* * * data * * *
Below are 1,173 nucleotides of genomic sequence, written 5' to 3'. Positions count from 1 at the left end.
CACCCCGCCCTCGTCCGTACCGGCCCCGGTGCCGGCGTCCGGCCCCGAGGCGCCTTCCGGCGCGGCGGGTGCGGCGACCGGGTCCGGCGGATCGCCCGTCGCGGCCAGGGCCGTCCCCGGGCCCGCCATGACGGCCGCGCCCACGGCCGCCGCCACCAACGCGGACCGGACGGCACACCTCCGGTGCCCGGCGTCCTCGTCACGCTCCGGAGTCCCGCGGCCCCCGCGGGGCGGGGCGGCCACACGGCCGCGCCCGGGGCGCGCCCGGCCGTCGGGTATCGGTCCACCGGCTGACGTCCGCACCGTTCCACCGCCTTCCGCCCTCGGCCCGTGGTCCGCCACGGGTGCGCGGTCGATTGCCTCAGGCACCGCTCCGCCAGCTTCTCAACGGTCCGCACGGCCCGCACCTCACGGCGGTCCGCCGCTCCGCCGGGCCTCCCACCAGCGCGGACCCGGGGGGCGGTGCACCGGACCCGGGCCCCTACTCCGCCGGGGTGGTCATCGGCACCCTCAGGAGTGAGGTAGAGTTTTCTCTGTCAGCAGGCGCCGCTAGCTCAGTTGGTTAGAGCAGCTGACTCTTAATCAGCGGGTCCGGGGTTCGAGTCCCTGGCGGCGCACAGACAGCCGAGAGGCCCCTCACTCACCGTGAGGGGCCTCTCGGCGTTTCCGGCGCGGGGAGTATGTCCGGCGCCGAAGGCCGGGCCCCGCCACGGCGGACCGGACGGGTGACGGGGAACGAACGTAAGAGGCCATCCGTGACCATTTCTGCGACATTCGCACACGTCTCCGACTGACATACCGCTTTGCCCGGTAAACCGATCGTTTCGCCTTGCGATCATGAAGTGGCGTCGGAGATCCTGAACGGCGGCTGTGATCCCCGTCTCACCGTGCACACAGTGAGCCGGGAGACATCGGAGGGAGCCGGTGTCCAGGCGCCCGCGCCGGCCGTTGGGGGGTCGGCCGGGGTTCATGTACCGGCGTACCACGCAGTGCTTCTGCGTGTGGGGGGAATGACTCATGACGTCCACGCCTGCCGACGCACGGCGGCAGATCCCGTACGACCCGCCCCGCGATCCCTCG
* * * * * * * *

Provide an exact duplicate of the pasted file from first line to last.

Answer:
Below are 1,173 nucleotides of genomic sequence, written 5' to 3'. Positions count from 1 at the left end.
CACCCCGCCCTCGTCCGTACCGGCCCCGGTGCCGGCGTCCGGCCCCGAGGCGCCTTCCGGCGCGGCGGGTGCGGCGACCGGGTCCGGCGGATCGCCCGTCGCGGCCAGGGCCGTCCCCGGGCCCGCCATGACGGCCGCGCCCACGGCCGCCGCCACCAACGCGGACCGGACGGCACACCTCCGGTGCCCGGCGTCCTCGTCACGCTCCGGAGTCCCGCGGCCCCCGCGGGGCGGGGCGGCCACACGGCCGCGCCCGGGGCGCGCCCGGCCGTCGGGTATCGGTCCACCGGCTGACGTCCGCACCGTTCCACCGCCTTCCGCCCTCGGCCCGTGGTCCGCCACGGGTGCGCGGTCGATTGCCTCAGGCACCGCTCCGCCAGCTTCTCAACGGTCCGCACGGCCCGCACCTCACGGCGGTCCGCCGCTCCGCCGGGCCTCCCACCAGCGCGGACCCGGGGGGCGGTGCACCGGACCCGGGCCCCTACTCCGCCGGGGTGGTCATCGGCACCCTCAGGAGTGAGGTAGAGTTTTCTCTGTCAGCAGGCGCCGCTAGCTCAGTTGGTTAGAGCAGCTGACTCTTAATCAGCGGGTCCGGGGTTCGAGTCCCTGGCGGCGCACAGACAGCCGAGAGGCCCCTCACTCACCGTGAGGGGCCTCTCGGCGTTTCCGGCGCGGGGAGTATGTCCGGCGCCGAAGGCCGGGCCCCGCCACGGCGGACCGGACGGGTGACGGGGAACGAACGTAAGAGGCCATCCGTGACCATTTCTGCGACATTCGCACACGTCTCCGACTGACATACCGCTTTGCCCGGTAAACCGATCGTTTCGCCTTGCGATCATGAAGTGGCGTCGGAGATCCTGAACGGCGGCTGTGATCCCCGTCTCACCGTGCACACAGTGAGCCGGGAGACATCGGAGGGAGCCGGTGTCCAGGCGCCCGCGCCGGCCGTTGGGGGGTCGGCCGGGGTTCATGTACCGGCGTACCACGCAGTGCTTCTGCGTGTGGGGGGAATGACTCATGACGTCCACGCCTGCCGACGCACGGCGGCAGATCCCGTACGACCCGCCCCGCGATCCCTCG